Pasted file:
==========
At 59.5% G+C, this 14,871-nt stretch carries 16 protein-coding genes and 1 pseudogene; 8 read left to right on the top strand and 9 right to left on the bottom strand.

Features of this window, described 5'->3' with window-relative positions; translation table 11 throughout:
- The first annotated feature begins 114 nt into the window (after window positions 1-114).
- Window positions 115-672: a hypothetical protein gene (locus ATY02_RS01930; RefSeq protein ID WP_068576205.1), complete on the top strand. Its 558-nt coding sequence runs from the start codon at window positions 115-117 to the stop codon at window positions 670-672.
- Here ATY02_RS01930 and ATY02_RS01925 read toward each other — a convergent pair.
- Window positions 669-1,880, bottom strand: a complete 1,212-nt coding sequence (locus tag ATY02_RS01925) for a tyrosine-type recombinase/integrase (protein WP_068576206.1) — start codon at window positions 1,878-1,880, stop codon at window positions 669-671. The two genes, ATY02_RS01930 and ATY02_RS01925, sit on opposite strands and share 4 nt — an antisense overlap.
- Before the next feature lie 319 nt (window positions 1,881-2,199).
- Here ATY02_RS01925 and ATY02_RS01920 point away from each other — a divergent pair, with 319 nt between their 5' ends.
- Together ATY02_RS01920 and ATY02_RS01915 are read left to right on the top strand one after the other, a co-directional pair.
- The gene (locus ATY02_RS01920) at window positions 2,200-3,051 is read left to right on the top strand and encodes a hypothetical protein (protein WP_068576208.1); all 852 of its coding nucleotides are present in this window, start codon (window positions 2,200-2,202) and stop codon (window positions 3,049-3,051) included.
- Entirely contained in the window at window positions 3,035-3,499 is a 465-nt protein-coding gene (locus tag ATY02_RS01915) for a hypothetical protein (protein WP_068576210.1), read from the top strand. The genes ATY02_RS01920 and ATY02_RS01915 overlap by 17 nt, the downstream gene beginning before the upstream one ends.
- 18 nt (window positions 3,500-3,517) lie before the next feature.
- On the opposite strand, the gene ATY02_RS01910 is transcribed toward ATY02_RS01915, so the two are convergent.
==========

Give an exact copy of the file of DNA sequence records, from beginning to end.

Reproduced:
At 59.5% G+C, this 14,871-nt stretch carries 16 protein-coding genes and 1 pseudogene; 8 read left to right on the top strand and 9 right to left on the bottom strand.

Features of this window, described 5'->3' with window-relative positions; translation table 11 throughout:
- The first annotated feature begins 114 nt into the window (after window positions 1-114).
- Window positions 115-672: a hypothetical protein gene (locus ATY02_RS01930; RefSeq protein ID WP_068576205.1), complete on the top strand. Its 558-nt coding sequence runs from the start codon at window positions 115-117 to the stop codon at window positions 670-672.
- Here ATY02_RS01930 and ATY02_RS01925 read toward each other — a convergent pair.
- Window positions 669-1,880, bottom strand: a complete 1,212-nt coding sequence (locus tag ATY02_RS01925) for a tyrosine-type recombinase/integrase (protein WP_068576206.1) — start codon at window positions 1,878-1,880, stop codon at window positions 669-671. The two genes, ATY02_RS01930 and ATY02_RS01925, sit on opposite strands and share 4 nt — an antisense overlap.
- Before the next feature lie 319 nt (window positions 1,881-2,199).
- Here ATY02_RS01925 and ATY02_RS01920 point away from each other — a divergent pair, with 319 nt between their 5' ends.
- Together ATY02_RS01920 and ATY02_RS01915 are read left to right on the top strand one after the other, a co-directional pair.
- The gene (locus ATY02_RS01920) at window positions 2,200-3,051 is read left to right on the top strand and encodes a hypothetical protein (protein WP_068576208.1); all 852 of its coding nucleotides are present in this window, start codon (window positions 2,200-2,202) and stop codon (window positions 3,049-3,051) included.
- Entirely contained in the window at window positions 3,035-3,499 is a 465-nt protein-coding gene (locus tag ATY02_RS01915) for a hypothetical protein (protein WP_068576210.1), read from the top strand. The genes ATY02_RS01920 and ATY02_RS01915 overlap by 17 nt, the downstream gene beginning before the upstream one ends.
- 18 nt (window positions 3,500-3,517) lie before the next feature.
- On the opposite strand, the gene ATY02_RS01910 is transcribed toward ATY02_RS01915, so the two are convergent.